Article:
“So, Girl,” I say after a while, “thanks for your help today. For Tess, I mean. Where’d you learn to fight like that? You broke Kaede’s arm without even trying.”
The Girl hesitates. From the corner of my eye, I can see her watching me. I turn to face her, and she pretends to study the water instead, as if embarrassed to be caught looking. She absently touches her side and then makes a clicking sound with her tongue as if out of habit. “I hang around the edge of Batalla a lot. I like to watch the cadets practice.”
“Wow, you’re a risk-taker. But your fighting is pretty impressive. I bet you don’t have much trouble on your own.”
The Girl laughs. “You can see how well I did on my own today.” She shakes her head. Her long ponytail swings behind. “I shouldn’t have watched the Skiz fight at all, but what can I say? Your friend looked like she could use some help.” Then she shifts her gaze to me. That cautious expression still blankets her eyes. “What about you? Were you in the crowd?”
“No. Tess was down there because she likes seeing the action and she’s a little nearsighted. I like watching from a distance.”
“Tess. Is she your younger sister?”
I hesitate. “Yeah, close enough. It was really Tess I wanted to keep safe with my dust bomb, you know.”
The Girl raises an eyebrow at me. I watch her lips as they curl into a smile. “You’re so kind,” she says. “And does everyone around here know how to make a dust bomb?”
I wave my hand dismissively. “Oh, sure, even kids. It’s easy.” I look at her. “You’re not from the Lake sector, are you?”
The Girl shakes her head. “Tanagashi sector. I mean, I used to live there.”
“Tanagashi is pretty far away. You came all this way to see a Skiz fight?”
“Of course not.” The Girl leans back and carefully lies down. I can see the center of her bandage turning a dark red. “I scavenge on the streets. I end up traveling a lot.”
“Lake isn’t safe right now,” I say. A splash of turquoise in the corner of the balcony catches my eye. There’s a small patch of sea daisies growing from a crack in the floor. Mom’s favorite. “You might catch the plague down here.”
The Girl smiles at me, as if she knows something I don’t. I wish I could figure out who she reminds me of. “Don’t worry,” she says. “I’m a careful girl, when I’m not angry.”
When evening finally comes and the Girl has dozed off into a fitful sleep, I ask Tess to stay with her so I can sneak away to check on my family. Tess is happy to do it. Going to the plague-infected areas of Lake makes her nervous, and she always comes back scratching at her arms—as if she can feel an infection spreading on her skin.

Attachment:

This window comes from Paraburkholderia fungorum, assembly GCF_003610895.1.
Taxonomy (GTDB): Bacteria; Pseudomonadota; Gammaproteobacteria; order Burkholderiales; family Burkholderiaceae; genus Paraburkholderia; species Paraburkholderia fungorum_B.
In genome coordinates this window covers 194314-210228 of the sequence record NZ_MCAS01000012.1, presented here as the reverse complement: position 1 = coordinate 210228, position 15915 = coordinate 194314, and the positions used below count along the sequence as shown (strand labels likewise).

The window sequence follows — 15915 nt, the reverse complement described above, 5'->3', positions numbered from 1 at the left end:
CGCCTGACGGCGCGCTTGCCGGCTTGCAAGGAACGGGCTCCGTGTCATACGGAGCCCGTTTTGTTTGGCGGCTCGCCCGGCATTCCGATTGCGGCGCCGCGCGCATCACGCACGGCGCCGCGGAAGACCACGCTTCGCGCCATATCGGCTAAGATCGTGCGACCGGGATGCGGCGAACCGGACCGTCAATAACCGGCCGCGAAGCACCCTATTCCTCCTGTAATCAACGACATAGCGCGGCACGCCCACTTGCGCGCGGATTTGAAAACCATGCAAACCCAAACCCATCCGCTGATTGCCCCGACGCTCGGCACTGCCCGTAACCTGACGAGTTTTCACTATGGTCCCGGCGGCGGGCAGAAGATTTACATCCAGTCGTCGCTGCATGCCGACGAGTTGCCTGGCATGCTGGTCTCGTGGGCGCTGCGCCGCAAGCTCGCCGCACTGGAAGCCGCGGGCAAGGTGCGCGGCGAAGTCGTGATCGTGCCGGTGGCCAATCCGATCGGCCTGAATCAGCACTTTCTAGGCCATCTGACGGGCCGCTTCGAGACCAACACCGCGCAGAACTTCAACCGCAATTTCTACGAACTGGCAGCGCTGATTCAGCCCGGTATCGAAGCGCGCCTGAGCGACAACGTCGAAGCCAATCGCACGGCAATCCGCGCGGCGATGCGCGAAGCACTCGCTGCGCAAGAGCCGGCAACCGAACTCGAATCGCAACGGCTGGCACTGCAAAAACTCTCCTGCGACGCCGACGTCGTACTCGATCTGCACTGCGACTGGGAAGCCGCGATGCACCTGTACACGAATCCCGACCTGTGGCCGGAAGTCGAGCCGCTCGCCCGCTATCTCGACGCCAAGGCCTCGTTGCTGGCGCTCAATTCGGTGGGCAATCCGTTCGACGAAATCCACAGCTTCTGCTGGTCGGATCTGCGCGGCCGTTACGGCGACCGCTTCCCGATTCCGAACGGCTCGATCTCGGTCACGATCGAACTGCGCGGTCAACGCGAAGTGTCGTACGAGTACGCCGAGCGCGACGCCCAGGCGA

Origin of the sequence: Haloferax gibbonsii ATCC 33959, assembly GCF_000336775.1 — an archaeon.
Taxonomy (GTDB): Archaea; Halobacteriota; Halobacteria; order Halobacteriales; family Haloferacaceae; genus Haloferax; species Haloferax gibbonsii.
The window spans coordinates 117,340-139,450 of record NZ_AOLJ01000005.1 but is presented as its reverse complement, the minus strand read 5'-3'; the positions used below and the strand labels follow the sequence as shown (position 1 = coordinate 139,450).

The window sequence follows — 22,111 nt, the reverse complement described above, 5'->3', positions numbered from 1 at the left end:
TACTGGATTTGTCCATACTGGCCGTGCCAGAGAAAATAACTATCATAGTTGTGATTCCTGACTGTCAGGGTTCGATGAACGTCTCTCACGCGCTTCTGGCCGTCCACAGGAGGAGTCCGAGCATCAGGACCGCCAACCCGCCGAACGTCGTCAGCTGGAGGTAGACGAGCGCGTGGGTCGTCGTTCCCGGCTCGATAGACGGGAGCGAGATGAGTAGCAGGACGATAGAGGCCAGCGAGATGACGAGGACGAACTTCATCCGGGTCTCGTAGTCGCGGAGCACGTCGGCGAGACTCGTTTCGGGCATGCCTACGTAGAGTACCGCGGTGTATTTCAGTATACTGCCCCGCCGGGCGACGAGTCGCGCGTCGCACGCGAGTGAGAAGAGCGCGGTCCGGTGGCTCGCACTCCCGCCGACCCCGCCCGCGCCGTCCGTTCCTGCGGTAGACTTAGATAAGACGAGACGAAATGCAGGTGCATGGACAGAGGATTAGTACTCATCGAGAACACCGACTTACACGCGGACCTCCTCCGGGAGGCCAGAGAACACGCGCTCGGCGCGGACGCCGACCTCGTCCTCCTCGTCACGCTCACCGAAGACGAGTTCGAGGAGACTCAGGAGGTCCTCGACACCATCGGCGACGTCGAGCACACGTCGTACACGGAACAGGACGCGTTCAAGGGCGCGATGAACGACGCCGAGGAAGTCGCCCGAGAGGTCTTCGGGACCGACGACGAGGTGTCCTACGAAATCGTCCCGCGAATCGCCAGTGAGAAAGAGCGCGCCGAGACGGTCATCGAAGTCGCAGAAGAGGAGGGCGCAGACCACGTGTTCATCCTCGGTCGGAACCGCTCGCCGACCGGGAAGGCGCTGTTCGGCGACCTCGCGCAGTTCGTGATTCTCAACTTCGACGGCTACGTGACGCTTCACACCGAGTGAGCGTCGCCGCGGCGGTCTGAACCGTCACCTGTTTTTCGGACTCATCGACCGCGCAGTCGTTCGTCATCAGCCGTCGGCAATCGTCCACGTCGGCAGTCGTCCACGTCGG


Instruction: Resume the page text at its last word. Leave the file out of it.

I tuck a handful of sea daisies into the sleeve of my shirt and a couple of Notes into my pocket for good measure. Tess helps me wrap both of my hands in cloth before I go to avoid leaving fingerprints anywhere.
The night feels surprisingly cool. No plague patrols wander the streets, and the only sounds come from occasional cars and the distant blare of JumboTron ads. The strange X on our door is still there, as prominent as ever. In fact, I’m almost certain that the soldiers have been back at least once, because the X is bright and the paint’s fresh. They must have run a second check through the area. Whatever made them mark our door in the first place has apparently stuck around. I wait in the shadows near my mother’s house, close enough so I can actually peek through the gaps of our backyard’s rickety fence.
When I’m sure that no one is patrolling the street, I dart through the shadows toward the house and crawl to a broken board that leads under the porch. I slide the board aside. Then I crawl into the dark, stale-smelling crevice, and pull the board back into place behind me.
Small slivers of light come from between the floorboards in the rooms above me. I can hear my mother’s voice toward the back, where our one bedroom is. I make my way over there, then crouch beside the bedroom’s vent and look in.
John is sitting on the edge of the bed with his arms crossed. His posture tells me that he’s exhausted. His shoes are caked with dirt—I know Mom must’ve scolded him about that. John is looking toward the other side of the bedroom, where Mom must be standing.
I hear her voice again, this time loud enough to understand. “Neither of us is sick yet,” she says. John looks away and back toward the bed. “It doesn’t seem to be contagious. And Eden’s skin still looks good. No bleeding.”
“Not yet,” John replies. “We have to brace ourselves for the worst, Mom. In case Eden . . .”
Mom’s voice is firm. “I won’t have you saying that in my house, John.”
“He needs more than suppressants. Whoever gave them to us is very kind, but it’s not enough.” John shakes his head and gets up. Even now, especially now, he has to protect my mother from the truth of my whereabouts. When he moves away from the bed, I can see that Eden is lying there with a blanket pulled up to his chin, despite the heat. His skin looks oily with sweat. The color of it is strange too, a pale, sickly green. I don’t remember other plagues with symptoms like that. A lump rises in my throat.
The bedroom looks exactly the same, the few things in it old and worn but still comfortable. There’s the tattered mattress Eden’s on, and next to it is the scratched-up chest of drawers that I used to doodle on. There’s our obligatory portrait of the Elector hanging on the wall, surrounded by a handful of our own photos, as if he were a member of our family. That’s all our bedroom has. When Eden was a toddler, John and I used to hold his hands and help him walk from one end of this room to the other. John would give him high fives whenever he did it on his own.